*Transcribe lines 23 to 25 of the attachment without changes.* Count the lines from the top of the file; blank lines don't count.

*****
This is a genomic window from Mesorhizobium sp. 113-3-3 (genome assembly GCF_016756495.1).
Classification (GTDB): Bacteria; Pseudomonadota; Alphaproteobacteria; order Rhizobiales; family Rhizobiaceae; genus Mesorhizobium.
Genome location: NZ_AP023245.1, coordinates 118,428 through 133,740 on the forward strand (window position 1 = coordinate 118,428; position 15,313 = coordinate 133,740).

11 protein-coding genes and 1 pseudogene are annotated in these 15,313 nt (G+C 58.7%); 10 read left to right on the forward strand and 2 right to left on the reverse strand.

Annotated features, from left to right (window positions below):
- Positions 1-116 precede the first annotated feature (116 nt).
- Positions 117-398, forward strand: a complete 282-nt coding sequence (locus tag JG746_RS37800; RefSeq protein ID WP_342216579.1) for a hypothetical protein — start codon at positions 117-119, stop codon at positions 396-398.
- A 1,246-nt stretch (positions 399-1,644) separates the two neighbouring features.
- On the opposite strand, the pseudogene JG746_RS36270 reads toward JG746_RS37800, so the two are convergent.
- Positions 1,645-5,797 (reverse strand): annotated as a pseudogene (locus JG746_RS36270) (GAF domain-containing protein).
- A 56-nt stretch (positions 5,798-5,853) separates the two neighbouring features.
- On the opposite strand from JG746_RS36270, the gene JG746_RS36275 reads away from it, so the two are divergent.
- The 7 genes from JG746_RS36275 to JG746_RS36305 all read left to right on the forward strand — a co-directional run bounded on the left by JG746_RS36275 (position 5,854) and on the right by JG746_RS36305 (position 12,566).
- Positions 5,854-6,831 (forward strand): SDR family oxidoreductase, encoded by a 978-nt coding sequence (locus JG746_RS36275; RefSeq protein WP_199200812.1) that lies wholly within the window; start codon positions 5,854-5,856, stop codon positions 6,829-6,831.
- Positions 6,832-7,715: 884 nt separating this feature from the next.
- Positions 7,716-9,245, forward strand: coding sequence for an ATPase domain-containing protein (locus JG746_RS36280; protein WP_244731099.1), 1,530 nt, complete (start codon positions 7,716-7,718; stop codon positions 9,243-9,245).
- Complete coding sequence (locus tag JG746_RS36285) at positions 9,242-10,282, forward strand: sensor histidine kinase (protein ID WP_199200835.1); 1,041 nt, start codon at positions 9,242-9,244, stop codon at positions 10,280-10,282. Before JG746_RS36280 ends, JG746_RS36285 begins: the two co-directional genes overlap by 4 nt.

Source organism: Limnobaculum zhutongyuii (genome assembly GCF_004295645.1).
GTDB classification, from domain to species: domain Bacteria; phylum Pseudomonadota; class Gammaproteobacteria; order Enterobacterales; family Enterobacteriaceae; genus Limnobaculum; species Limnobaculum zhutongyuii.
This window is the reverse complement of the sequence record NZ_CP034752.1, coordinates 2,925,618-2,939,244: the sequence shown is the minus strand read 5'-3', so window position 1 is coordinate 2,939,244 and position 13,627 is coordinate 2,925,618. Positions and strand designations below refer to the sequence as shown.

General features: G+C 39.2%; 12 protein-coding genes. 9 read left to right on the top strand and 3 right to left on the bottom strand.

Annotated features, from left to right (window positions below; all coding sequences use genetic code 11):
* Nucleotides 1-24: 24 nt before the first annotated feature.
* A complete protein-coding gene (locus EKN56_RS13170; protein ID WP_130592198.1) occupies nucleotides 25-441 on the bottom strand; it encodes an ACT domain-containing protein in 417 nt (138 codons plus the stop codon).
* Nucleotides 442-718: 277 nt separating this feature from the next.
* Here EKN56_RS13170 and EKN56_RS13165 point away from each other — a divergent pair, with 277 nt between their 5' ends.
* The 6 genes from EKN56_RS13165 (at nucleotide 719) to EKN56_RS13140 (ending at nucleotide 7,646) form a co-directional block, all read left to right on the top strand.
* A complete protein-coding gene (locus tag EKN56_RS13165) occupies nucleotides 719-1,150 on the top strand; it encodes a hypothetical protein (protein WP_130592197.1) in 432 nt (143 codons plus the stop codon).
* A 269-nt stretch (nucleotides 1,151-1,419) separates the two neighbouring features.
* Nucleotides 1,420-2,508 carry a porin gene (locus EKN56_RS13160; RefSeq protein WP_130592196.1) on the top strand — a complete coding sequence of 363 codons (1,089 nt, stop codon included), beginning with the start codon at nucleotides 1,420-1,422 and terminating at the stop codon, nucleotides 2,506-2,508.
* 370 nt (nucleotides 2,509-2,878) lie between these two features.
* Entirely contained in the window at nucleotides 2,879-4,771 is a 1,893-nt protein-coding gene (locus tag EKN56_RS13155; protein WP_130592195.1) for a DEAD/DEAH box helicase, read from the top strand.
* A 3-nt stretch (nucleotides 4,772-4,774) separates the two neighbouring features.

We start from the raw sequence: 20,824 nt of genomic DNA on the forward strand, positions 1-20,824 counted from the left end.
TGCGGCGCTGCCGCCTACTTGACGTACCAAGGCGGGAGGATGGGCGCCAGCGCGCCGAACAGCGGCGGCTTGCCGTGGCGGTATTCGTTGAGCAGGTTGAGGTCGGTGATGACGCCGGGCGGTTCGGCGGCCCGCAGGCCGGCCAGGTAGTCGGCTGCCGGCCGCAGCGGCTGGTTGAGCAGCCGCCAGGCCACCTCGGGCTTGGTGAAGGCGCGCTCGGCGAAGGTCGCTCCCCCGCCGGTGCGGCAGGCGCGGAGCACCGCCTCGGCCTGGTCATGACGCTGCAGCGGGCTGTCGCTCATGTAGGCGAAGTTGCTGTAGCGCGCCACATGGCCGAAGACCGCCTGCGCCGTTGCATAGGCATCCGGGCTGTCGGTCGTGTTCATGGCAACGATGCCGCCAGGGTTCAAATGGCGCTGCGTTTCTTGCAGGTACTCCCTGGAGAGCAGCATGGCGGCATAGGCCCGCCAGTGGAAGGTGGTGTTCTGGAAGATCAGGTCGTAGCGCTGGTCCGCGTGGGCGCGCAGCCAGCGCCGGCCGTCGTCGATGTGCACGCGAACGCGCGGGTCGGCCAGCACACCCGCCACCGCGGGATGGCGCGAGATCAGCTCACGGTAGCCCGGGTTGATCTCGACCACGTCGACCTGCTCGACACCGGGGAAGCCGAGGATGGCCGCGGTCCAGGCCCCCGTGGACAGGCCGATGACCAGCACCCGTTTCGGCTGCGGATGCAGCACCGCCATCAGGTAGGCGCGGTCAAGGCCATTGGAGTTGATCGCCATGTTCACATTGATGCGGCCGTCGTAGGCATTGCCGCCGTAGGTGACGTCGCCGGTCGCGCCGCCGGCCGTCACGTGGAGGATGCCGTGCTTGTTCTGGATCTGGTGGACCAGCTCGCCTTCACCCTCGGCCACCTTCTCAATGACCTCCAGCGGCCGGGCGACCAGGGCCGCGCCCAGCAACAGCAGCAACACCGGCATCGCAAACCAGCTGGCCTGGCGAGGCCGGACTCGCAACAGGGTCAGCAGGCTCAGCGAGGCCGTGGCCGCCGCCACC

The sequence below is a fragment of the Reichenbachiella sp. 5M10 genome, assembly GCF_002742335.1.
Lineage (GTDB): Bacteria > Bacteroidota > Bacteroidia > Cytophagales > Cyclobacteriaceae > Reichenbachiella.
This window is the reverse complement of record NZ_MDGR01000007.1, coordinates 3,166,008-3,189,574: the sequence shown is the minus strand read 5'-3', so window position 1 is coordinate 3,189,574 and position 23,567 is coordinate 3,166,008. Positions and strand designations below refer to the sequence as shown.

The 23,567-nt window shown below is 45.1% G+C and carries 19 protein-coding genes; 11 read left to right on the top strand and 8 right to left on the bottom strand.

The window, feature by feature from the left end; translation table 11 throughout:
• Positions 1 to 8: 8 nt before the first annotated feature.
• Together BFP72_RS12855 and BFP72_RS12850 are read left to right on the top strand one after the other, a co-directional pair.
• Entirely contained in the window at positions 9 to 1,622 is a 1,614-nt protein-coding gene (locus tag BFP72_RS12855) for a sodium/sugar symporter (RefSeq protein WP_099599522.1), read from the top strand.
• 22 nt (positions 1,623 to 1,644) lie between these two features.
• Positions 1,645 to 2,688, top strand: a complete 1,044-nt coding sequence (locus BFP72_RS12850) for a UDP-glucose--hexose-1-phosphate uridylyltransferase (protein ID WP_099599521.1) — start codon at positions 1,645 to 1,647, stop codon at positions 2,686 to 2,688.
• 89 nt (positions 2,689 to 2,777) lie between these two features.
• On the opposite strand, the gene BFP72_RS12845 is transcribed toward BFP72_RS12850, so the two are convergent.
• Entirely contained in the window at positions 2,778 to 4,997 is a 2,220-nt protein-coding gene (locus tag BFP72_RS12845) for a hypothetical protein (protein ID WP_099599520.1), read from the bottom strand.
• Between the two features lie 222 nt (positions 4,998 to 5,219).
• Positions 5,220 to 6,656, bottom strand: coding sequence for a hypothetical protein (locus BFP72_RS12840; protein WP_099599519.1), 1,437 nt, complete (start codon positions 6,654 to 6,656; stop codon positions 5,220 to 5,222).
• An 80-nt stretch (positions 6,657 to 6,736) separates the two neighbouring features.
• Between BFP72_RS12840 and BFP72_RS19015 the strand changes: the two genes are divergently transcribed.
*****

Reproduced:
* Nucleotides 1-24: 24 nt before the first annotated feature.
* A complete protein-coding gene (locus EKN56_RS13170; protein ID WP_130592198.1) occupies nucleotides 25-441 on the bottom strand; it encodes an ACT domain-containing protein in 417 nt (138 codons plus the stop codon).
* Nucleotides 442-718: 277 nt separating this feature from the next.